Allegheny County wants Consol to sweeten bid to drill on airport property
Allegheny County is asking Consol Energy to sweeten the bid that won the right to drill for natural gas on airport property, two county leaders said on Thursday.
County Executive Rich Fitzgerald said Cecil-based Consol could pay $10 million to $15 million more than its initial bid — $20.8 million — in upfront money before the sides finalize a deal in coming months. The county has leverage because it has a second bid from EQT, and it could throw out current offers and rebid, said Fitzgerald and Dennis Davin, director of county economic development and the Airport Authority's board treasurer.
Consol agreed the offer could change.
“Since the airport authority selected our bid last month, we have made significant progress in our negotiations,” said Lynn Seay, Consol spokeswoman. “Our conforming bid contemplated an ability to increase the bonus payment as part of those negotiations should we get clarity and comfort in certain aspects of the bid package.”
Some were skeptical on Thursday. County Council Vice President Nicholas Futules said the county probably won't be able to get Consol to boost its offer. EQT met few of the county's requirements with its bid, he said, meaning the county probably has only one qualified bid.
“I would probably consider their (EQT) bid pathetic. They gave us six sheets of paper when we gave them a whole booklet,” Futules, D-Oakmont, said by phone after Fitzgerald spoke to reporters Thursday.
When asked how much leverage the county had, Futules said, “Probably none. I mean, they struck a deal, they have a contract, and that's what we're going to get.”
Other Allegheny County Airport Authority leaders, who put out the bid request and are collaborating with county officials on negotiations, could not be reached for comment.
At stake is about 9,000 acres for drilling on land at Pittsburgh International Airport in Findlay. The Consol deal could net about $200 million to $250 million in a signing bonus and royalties.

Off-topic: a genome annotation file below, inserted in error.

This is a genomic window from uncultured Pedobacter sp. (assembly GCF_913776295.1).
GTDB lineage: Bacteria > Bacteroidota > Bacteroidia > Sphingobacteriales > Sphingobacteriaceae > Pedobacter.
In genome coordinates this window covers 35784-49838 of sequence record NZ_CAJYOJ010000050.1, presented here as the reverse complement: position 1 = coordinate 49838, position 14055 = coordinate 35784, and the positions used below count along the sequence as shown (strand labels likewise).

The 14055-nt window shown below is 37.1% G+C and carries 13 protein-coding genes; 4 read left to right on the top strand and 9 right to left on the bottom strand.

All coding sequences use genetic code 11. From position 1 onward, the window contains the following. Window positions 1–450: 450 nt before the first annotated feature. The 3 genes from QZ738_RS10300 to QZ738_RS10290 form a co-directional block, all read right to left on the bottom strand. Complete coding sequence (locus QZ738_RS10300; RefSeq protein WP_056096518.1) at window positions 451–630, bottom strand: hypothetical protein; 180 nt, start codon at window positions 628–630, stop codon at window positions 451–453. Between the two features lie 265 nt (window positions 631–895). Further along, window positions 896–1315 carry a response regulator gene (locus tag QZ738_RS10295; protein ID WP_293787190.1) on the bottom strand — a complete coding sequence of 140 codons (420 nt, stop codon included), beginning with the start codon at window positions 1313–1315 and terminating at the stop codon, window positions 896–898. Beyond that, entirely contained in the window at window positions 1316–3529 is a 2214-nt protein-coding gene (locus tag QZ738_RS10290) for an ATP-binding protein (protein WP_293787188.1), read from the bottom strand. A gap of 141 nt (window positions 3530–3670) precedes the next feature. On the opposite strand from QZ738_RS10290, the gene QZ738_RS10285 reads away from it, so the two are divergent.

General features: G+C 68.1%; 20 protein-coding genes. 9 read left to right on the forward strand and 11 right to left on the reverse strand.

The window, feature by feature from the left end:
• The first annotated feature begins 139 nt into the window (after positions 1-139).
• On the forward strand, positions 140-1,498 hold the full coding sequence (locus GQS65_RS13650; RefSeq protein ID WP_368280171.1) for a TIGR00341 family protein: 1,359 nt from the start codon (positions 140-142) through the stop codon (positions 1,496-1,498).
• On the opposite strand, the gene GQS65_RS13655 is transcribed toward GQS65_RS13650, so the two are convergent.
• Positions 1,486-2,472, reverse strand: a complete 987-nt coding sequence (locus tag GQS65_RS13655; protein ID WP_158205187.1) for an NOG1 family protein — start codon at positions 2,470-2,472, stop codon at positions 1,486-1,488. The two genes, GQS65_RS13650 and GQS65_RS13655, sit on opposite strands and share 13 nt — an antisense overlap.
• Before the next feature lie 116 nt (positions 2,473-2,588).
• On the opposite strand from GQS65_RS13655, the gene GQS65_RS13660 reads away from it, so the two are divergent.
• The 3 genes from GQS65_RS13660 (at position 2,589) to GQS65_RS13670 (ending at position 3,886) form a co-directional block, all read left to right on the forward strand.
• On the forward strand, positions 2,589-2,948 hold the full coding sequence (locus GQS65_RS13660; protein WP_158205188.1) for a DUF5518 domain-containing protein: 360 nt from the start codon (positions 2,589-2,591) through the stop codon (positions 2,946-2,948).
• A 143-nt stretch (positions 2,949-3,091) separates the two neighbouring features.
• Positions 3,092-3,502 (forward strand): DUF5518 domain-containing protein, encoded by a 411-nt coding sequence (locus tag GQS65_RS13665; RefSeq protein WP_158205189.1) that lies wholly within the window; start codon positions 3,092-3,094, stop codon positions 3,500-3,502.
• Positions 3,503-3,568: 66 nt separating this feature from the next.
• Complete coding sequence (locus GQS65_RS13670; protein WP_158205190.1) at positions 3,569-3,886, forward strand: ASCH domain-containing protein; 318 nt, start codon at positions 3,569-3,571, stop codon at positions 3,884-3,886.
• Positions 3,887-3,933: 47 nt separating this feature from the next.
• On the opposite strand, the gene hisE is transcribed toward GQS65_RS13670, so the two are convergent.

Because of federal airport rules, that money probably will have to go to lower gate fees and to build roads and infrastructure to help industrial and office redevelopment on county-owned airport land, Fitzgerald and Davin said.
The Allegheny County Airport in West Mifflin ultimately could see drilling, too, but it's not part of the first phase, officials said.
The airport authority required bidders to offer 18 percent in royalties. EQT's bid offered $44 million in upfront cash, double what Consol offered, but had no deposit check as Consol's bid did.
Airport and county officials chose Consol because its bid was more detailed and contained provisions that made its payout competitive with EQT's over the long-term, Fitzgerald said. He declined to say whether EQT failed to meet the county's bid requirements.
“I don't want to get into that,” he said. “I feel we're fortunate that two good companies, local companies ... are bidding, trying to negotiate with us to develop that land.”
Fitzgerald's comments occurred on Thursday after he submitted legislation to County Council asking members to approve drilling on the land.
Futules said he expects council to pass it with little opposition.
Councilman Matt Drozd, a Ross Republican who represents the airport area, said he supports the effort and Fitzgerald's attempt to get more money from Consol.
Council will host a public hearing near the airport and could authorize drilling by February or March, said Davin and Fitzgerald. The airport authority could give its approval of the Consol deal in the meantime — pending county approval, Davin said.
Drilling is unlikely to start before the summer of 2014, with production opening in 2016, Fitzgerald said.
Davin said he expects six to eight well pads, each with several wells, all outside the fence line around the terminal and runways.
Timothy Puko is a staff writer forTrib Total Media. He can be reached at 412-320-7991 or firstname.lastname@example.org.